Phenomenology is a significant philosophy and method of research in the human sciences, humanities, and arts, with the primary objective of describing human experience. While incorporating phenomenology into nursing is critical, many researchers struggle with methodological concerns related to the selection of a phenomenological technique.

Phenomenology is a descriptive method of knowledge acquisition that focuses on capturing the essence of human experience from the perspective of a unique individual. It is a subset of qualitative nursing research that offers an alternative perspective to the empirical sciences, which view the human mind and body as things that can be studied empirically and treated solely with physical treatments.


Phenomenology is critical for nursing research since it ensures the presence of these variables.

1. In-depth examination

Due to nursing’s engagement in the analysis of phenomena within the context of healthcare, phenomenology facilitates the finding of information and the development of essential nursing knowledge for the profession. The phenomenological approach has grown increasingly popular in nursing research studies because it incorporates data collection methods such as open-ended questions, observational cues that are applicable to nursing research practices, and procedures. Additionally, phenomenology is particularly beneficial for qualitative nurse researchers since it has the potential to be an effective vehicle for illuminating and clarifying basic challenges in the healthcare industry.

Nursing science is concerned with comprehensive therapy. Numerous nurses understand the relevance of individual experiences and work with clients to take responsibility for their health and well-being. Phenomenology, as a result of this understanding, is critical to the nursing profession because it incorporates individuals’ experiences, principles, and methods of holistic healing into daily life and clinical practice.

2. Individualized approach

Nurses typically identify with the phenomenological method because it places a premium on individual experience and they may already possess some of the required abilities, such as interviewing. One limitation is that their interviewing abilities may not be appropriate for this strategy.

The purpose of phenomenology research is to create an accurate description of a subject’s life experience. Analysis can shed light on the experience by posing questions such as “how do you feel after being diagnosed with a terminal illness or how do you feel following treatment and discharge?” Researchers that employ phenomenology in nursing gather data for analysis primarily through interviews, narratives, or observations of research participants who have encountered the subject under study.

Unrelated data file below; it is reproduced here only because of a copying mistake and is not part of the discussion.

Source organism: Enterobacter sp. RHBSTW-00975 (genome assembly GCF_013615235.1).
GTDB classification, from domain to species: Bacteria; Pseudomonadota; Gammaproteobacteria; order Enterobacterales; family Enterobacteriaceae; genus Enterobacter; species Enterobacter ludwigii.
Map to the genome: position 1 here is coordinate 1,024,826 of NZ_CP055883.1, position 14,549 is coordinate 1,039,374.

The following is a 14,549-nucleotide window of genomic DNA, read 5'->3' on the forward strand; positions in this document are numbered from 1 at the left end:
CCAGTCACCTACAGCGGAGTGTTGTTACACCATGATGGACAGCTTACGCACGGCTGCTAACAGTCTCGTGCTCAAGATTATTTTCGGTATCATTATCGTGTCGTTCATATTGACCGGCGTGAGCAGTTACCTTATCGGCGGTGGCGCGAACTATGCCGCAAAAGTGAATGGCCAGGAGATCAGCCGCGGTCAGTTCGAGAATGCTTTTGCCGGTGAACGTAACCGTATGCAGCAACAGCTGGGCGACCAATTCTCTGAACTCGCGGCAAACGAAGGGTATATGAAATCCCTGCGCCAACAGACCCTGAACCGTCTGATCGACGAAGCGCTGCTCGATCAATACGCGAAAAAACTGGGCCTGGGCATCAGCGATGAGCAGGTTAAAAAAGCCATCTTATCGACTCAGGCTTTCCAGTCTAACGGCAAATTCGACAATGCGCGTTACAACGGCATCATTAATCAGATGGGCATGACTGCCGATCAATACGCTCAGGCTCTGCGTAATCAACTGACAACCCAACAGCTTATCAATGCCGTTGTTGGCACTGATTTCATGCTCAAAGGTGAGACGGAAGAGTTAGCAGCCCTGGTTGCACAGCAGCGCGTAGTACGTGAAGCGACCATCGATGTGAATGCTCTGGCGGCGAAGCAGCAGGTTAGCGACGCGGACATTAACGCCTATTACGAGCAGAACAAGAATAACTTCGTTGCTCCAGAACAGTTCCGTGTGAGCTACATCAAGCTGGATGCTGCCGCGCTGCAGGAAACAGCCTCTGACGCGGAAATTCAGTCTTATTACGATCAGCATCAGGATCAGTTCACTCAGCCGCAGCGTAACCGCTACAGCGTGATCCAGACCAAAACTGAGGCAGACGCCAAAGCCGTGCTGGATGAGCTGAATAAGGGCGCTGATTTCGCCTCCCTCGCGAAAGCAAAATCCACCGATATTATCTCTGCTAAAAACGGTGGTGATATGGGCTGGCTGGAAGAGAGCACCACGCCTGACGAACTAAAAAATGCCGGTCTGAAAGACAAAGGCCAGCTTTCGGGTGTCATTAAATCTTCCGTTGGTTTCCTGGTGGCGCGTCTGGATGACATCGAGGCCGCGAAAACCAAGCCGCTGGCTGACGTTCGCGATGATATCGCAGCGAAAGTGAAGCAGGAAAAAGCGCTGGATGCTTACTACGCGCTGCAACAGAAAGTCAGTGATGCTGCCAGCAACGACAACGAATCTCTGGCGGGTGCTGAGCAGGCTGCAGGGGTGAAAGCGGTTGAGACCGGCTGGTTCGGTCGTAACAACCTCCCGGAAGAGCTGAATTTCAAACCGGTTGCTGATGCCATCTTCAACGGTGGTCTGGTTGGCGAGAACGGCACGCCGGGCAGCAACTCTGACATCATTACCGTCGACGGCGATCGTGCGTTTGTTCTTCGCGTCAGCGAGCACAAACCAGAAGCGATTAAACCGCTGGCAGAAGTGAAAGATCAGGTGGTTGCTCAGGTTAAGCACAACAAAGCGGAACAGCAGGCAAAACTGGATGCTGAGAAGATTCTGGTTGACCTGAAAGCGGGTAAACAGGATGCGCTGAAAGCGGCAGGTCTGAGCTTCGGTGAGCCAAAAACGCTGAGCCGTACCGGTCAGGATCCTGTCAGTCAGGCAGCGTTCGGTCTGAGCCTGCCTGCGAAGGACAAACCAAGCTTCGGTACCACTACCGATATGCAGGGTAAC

Transcription of interviews and data analysis from multiple sources are also included in this procedure. Certain methodologies can aid in the interpretation of data by discovering important information and categorizing it into themes following an investigation of all sets. The topics represent issues that are prevalent among the participants.

3. Values experience

Phenomenology attracts an increasing number of academics because it views the individual as a whole and places a premium on experience, such as nursing practice. Nursing emphasizes empathy and sympathy for individuals by validating their experiences and assisting them in regaining control of their health. Nurses who have been trained to listen, sympathize, and establish rapport. These are important phenomenological abilities, and people with nursing experience may feel qualified to conduct the right interview in this type of research.

The two approaches to the phenomenological inquiry are as follows:

Descriptive phenomenology: a descriptive approach employs a bracketing strategy in which the researcher sets aside prior knowledge about the event under examination and approaches data without preconceived notions in order to maintain objectivity. To maintain neutrality, researchers that employ descriptive phenomenology should clarify the criteria for bracketing preconception. This may even entail completing a literature search.

Interpretative phenomenology asserts that it is difficult to cleanse the mind of prejudices and approaches anything objectively. It makes use of personal experiences to understand those of others or to establish research topics. They may be required to demonstrate how their experiences influenced their selection of a study topic, research questions, and interpretations. They may even include an appendix outlining the findings they anticipate.

4. The phenomenological dilemma in nursing research Today, phenomenology is widely used because it aids in the comprehension of human phenomena pertinent to nursing practice. Nurse researchers, on the other hand, do not conform to accepted phenomenological norms. The majority of these difficulties stem from the fact that researchers must clearly state the purpose of their investigations, their designs, and their strategy for data collecting and analysis. They are expected to communicate their findings in an expressive and vivid manner.

The influence of phenomenology on nursing research is contingent upon the researcher’s capacity to comprehend its philosophy, fundamental beliefs, and assumptions.

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